While no state outright bans double dipping, according to the National Conference of State Legislatures, many have made changes to limit the option.


In 2012, 10 states made major changes to their public retirement plans, including Kansas, Louisiana and Virginia, which all replaced defined benefit plans with cash balance or hybrid plans for new employees.

Maine lawmakers debated a bill in 2013 that would have overhauled the Maine Public Employees Retirement System, or Maine PERS. That bill carried over into the 2014 session but eventually died.


Supporters of the practice say rehiring people with experience and institutional knowledge has value.

“These are people that get hired back when there is a need,” said Walker, the teachers’ union chief. “We recently had a member in Fort Kent who is a physics teacher. He retired and the district had a difficult time replacing him in that area, so they convinced him to come back part time. I don’t think that’s bad.”

Of the 2,380 public employees who drew both a salary and a pension in 2014, about 250 are state workers representing a variety of agencies.


Chandler Woodcock, a longtime educator, was rehired when LePage appointed him commissioner of the Department of Inland Fisheries & Wildlife. In 2014, Woodcock earned $106,319, plus another $24,734 in pension benefits.

Patrick Fleming, former chief of the Maine State Police, stepped down from that job in May 2011 but went back to work immediately as head of the Gambling Control Board, an agency overseen by the state police. His 2014 salary was $75,390 and he earned a pension of $61,374.

Other notable double dippers include Attorney General Janet Mills, a former lawmaker; Dick Durost, director of the Maine Principals Association and a former educator; Maine State Prison Warden Rodney Bouffard; Barbara Woodlee, former Kennebec Valley Community College president and current chief academic officer for the Maine Community College System; and Portland Assistant Police Chief Vern Malloch, who had previously retired from the department.

While many double dippers retired and were rehired almost immediately, that wasn’t the case for everyone.

Ralph Palmer, a Department of Transportation worker, retired in February 1979. He was rehired more than 26 years later, in May 2005, and still works part time for DOT.

Supporters also say the practice can save money through retirement contributions. When people start collecting a pension, they no longer have that money deducted from their pay every period. That also means the employer match is eliminated, too.


All public employees still draw their pensions, whether or not they return to work.

Sandra Matheson, executive director of Maine PERS, said her staff watches the return-to-work numbers closely but they haven’t been of concern in recent years.

“We haven’t seen anything that has a noticeable cost impact on the system,” she said.


Several retirees who returned to work declined to comment, but some defended the practice.

Patrick O’Neill said that when he turned 62 four years ago, he was very open about his plans to retire and, hopefully, return to his job as superintendent of the school district in Fort Kent.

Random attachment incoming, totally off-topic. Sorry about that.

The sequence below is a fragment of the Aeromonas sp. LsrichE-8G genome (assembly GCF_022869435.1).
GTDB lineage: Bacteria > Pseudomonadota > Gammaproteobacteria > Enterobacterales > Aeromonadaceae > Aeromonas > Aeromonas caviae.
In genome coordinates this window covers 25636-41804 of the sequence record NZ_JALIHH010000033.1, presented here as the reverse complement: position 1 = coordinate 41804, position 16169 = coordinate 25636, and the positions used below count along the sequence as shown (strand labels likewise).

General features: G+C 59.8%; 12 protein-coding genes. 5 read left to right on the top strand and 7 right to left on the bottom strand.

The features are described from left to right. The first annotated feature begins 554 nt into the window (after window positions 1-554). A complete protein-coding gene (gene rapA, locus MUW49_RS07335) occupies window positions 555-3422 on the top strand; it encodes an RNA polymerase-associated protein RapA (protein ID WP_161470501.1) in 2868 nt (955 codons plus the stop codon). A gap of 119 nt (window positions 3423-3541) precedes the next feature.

He even offered to come back part time, to save the district money.

However, once he outed himself as a willing “double dipper,” members of the community complained.

“I got a lot of criticism,” he said. “But I don’t think it was valid criticism.”

About two years later, O’Neill took a job elsewhere. He is now director of the Tri-County Technical Center in Dexter, making a $76,000 salary and about $48,000 through his pension. He said he’ll stay in the job as long as he’s healthy.

Asked why he thought so many people are outraged about double dipping, O’Neill replied, “Ignorance.”

Malloch, Portland’s assistant police chief, is in his early 50s. In 2014, his salary was $92,990 and his pension was $45,700.


His pension operates slightly differently from state employees because Portland is known as a participating local district. That means the retirement guidelines are different: He could retire after 25 years and collect his full pension.

Malloch said he hasn’t faced criticism.

Johnson, the RSU 79 superintendent in Aroostook County, was reluctant to talk about being the highest earner among the double dippers.

“I show up where I show up. I don’t see any point in discussing it further,” he said.

He said he’s retiring for good in June, so this will be his last year of collecting both a public salary and pension.

“At the time this was available as an option to me (2004), the Legislature was encouraging employees to do this,” Johnson said. “It’s funny how the political climate changes.”



When Richard Michaud, the city administrator for Saco, retired last year, he was persuaded to stay on in the job despite the protest of some city councilors, who criticized the fact that he would be collecting a pension and a six-figure salary.

Although the number of double dippers has stayed largely steady over the last four years, the number will likely decrease because of changes to the eligible retirement age.

Maine public employees can retire and start earning their pension at age 60 or 62 depending on when they were hired and their level of service. New hires since 2013 must wait until 65 before their pension is fully available.

The age was increased to 65 for new hires to help stabilize the fund going forward.

And Fredette’s bill, if it were to pass, would likely deter some retirees from returning to work.

But Sen. Hill said the practice shouldn’t just be a financial conversation. She said double dipping sometimes keeps younger people from getting good jobs because they’re being filled by older workers.

“I understand that people want to keep working or in some cases need to keep working,” she said, “but we also want young teachers and others to be able to find jobs and not leave the state.”